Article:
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Enjoy Your Season

I passed my driving test in October 2014. I’ve been blessed to have been driving since then. Driving is great, really great. It allows you to leave home and your destination a bit later than if you were catching a bus/train/underground. Driving is enjoyable and gives me a lot of freedom.

HOWEVER, driving is an expensive habit. I call it an expensive luxury. I now have to think about insurance, MOT, road tax, changing my car tyres periodically, buying fuel, getting the car washed, keeping the car clean, avoiding a ticket, paying toll charges. To be honest, I am still figuring new things that I need to look after, service or pay for. The list goes on and on and on.

There was also a time I couldn’t drive. My only concern then was to buy my travel ticket or top up my oyster and plan my journey with TFL journey planner or Google Maps. I didn’t have to think about insurance or petrol or MOT. I could wile away my journey/commute lost in a book (one of my favourite things to do btw) or listening to music. I didn’t have to pay attention to the road, or the route. The driver get paid to do that. It was however more imperative that I left the house on time to avoid missing the train that came twice an hour. I was also at mercy of delays or cancellations to trains/buses.

I’ve said all that to remind you to enjoy your season. There are always positives to the current season and in the case of my driving, the season of not being able to drive is a one time season and once its gone, you can’t get it back. OF course you can still use public transport but you catch my drift.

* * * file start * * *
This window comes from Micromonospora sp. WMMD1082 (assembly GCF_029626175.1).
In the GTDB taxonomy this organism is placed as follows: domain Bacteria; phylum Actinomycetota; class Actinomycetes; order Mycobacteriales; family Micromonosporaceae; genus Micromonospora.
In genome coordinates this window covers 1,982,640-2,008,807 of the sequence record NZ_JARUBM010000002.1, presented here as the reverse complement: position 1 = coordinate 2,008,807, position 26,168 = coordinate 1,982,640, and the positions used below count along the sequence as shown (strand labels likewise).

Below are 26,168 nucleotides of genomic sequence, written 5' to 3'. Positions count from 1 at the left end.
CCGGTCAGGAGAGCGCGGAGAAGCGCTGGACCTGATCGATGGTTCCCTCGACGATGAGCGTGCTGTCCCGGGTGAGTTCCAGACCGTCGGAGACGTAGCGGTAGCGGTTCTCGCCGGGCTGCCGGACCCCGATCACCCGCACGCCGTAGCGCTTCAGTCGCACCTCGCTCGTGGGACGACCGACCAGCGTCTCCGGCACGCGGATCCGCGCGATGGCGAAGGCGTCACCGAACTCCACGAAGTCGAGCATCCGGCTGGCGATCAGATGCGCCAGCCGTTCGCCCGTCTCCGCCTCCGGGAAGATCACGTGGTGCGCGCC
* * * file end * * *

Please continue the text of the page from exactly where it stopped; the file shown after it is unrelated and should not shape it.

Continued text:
Just some musings. Do you agree?

Comment below

Until next time

Memoirs Of A Yoruba Girl

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What does this bag have to do with Ghana and Nigeria?

​Who doesn’t know this bag?

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You use it to pack clothing, laundry, things to put in storage, practically anything. I’ve seen these used for travel luggage. They retail for a few pounds here in the UK. They are fondly known as “Ghana must go” bags (Side note: I wonder if Ghanaians find the term offensive?) If you’re either Nigerian or Ghanaian, you will be WELL aware of this stripy plastic bag. It even became a designer bag for a spell. The Ghana must go bag got its name from an unfortunate set of circumstances affecting the Black Stars and the Super Eagles.

Ghana was one the first West African countries to gain independence from British colonial rule in 1957. Nigeria later became independent in 1960. The independence of Ghana made it an attractive destination to emigrate to for Nigerians. Ghanaians did the same, emigrating to Nigeria during this time.

More specifically in the 1970s, there was some economic difficulties in Ghana. With the discovery of oil in Nigeria around the same time, it made Nigeria a good place to go in search of greener pastures. Nigeria quickly became a fast expanding economy that the Nigerian labour market was not equipped enough to serve alone. The gap was filled by workers from various professions coming from Ghana.

Unfortunately, good things don’t ways last forever and by the 1980’s, with the collaspe of the oil boom, the prosperity that came with it had dwindled and Nigerians faced economic hardship. Someone needed to be blamed and unfortunately, the Ghanians were the ones blamed. It was said that the Ghanians living in Nigeria at the time were involved in crimes such as armed robberies and were taking all the jobs from the Nigerians.

On the 17th of January 1983, a law was enforced (it was already in place and had not just been created) by then Nigerian president Shehu Shagari made it compulsory for all foreigners to leave Nigeria within a few days or risk being forced out.